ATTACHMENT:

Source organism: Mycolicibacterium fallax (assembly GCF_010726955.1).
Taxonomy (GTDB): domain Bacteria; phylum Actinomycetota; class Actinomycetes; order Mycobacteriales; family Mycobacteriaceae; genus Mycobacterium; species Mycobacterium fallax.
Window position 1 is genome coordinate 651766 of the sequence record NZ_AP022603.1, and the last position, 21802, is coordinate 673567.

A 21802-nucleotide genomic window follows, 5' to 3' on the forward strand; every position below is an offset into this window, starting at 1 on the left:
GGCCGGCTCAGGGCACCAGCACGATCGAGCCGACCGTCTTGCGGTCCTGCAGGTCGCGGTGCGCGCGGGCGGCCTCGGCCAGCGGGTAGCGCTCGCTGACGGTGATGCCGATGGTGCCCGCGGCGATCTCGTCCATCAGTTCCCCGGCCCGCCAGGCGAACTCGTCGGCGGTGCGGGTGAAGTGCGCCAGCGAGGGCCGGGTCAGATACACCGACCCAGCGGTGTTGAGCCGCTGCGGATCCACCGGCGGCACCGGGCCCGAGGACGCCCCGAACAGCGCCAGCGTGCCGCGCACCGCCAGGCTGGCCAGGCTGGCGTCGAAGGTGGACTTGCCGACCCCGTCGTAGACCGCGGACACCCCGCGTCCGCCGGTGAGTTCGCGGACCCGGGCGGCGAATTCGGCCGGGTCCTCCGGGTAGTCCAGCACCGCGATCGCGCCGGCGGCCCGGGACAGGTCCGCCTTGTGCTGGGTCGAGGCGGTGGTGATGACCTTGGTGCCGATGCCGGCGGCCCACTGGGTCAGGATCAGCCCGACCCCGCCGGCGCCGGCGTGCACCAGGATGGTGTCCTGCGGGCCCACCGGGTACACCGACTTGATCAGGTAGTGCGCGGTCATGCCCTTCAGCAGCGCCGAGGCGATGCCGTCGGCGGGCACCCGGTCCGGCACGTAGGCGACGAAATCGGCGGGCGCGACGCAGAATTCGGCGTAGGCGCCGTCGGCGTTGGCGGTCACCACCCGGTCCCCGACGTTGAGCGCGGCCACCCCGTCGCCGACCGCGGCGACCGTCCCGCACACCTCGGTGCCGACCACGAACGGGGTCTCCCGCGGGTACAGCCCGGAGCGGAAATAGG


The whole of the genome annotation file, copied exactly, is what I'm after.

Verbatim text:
Source organism: Mycolicibacterium fallax (assembly GCF_010726955.1).
Taxonomy (GTDB): domain Bacteria; phylum Actinomycetota; class Actinomycetes; order Mycobacteriales; family Mycobacteriaceae; genus Mycobacterium; species Mycobacterium fallax.
Window position 1 is genome coordinate 651766 of the sequence record NZ_AP022603.1, and the last position, 21802, is coordinate 673567.

A 21802-nucleotide genomic window follows, 5' to 3' on the forward strand; every position below is an offset into this window, starting at 1 on the left:
GGCCGGCTCAGGGCACCAGCACGATCGAGCCGACCGTCTTGCGGTCCTGCAGGTCGCGGTGCGCGCGGGCGGCCTCGGCCAGCGGGTAGCGCTCGCTGACGGTGATGCCGATGGTGCCCGCGGCGATCTCGTCCATCAGTTCCCCGGCCCGCCAGGCGAACTCGTCGGCGGTGCGGGTGAAGTGCGCCAGCGAGGGCCGGGTCAGATACACCGACCCAGCGGTGTTGAGCCGCTGCGGATCCACCGGCGGCACCGGGCCCGAGGACGCCCCGAACAGCGCCAGCGTGCCGCGCACCGCCAGGCTGGCCAGGCTGGCGTCGAAGGTGGACTTGCCGACCCCGTCGTAGACCGCGGACACCCCGCGTCCGCCGGTGAGTTCGCGGACCCGGGCGGCGAATTCGGCCGGGTCCTCCGGGTAGTCCAGCACCGCGATCGCGCCGGCGGCCCGGGACAGGTCCGCCTTGTGCTGGGTCGAGGCGGTGGTGATGACCTTGGTGCCGATGCCGGCGGCCCACTGGGTCAGGATCAGCCCGACCCCGCCGGCGCCGGCGTGCACCAGGATGGTGTCCTGCGGGCCCACCGGGTACACCGACTTGATCAGGTAGTGCGCGGTCATGCCCTTCAGCAGCGCCGAGGCGATGCCGTCGGCGGGCACCCGGTCCGGCACGTAGGCGACGAAATCGGCGGGCGCGACGCAGAATTCGGCGTAGGCGCCGTCGGCGTTGGCGGTCACCACCCGGTCCCCGACGTTGAGCGCGGCCACCCCGTCGCCGACCGCGGCGACCGTCCCGCACACCTCGGTGCCGACCACGAACGGGGTCTCCCGCGGGTACAGCCCGGAGCGGAAATAGG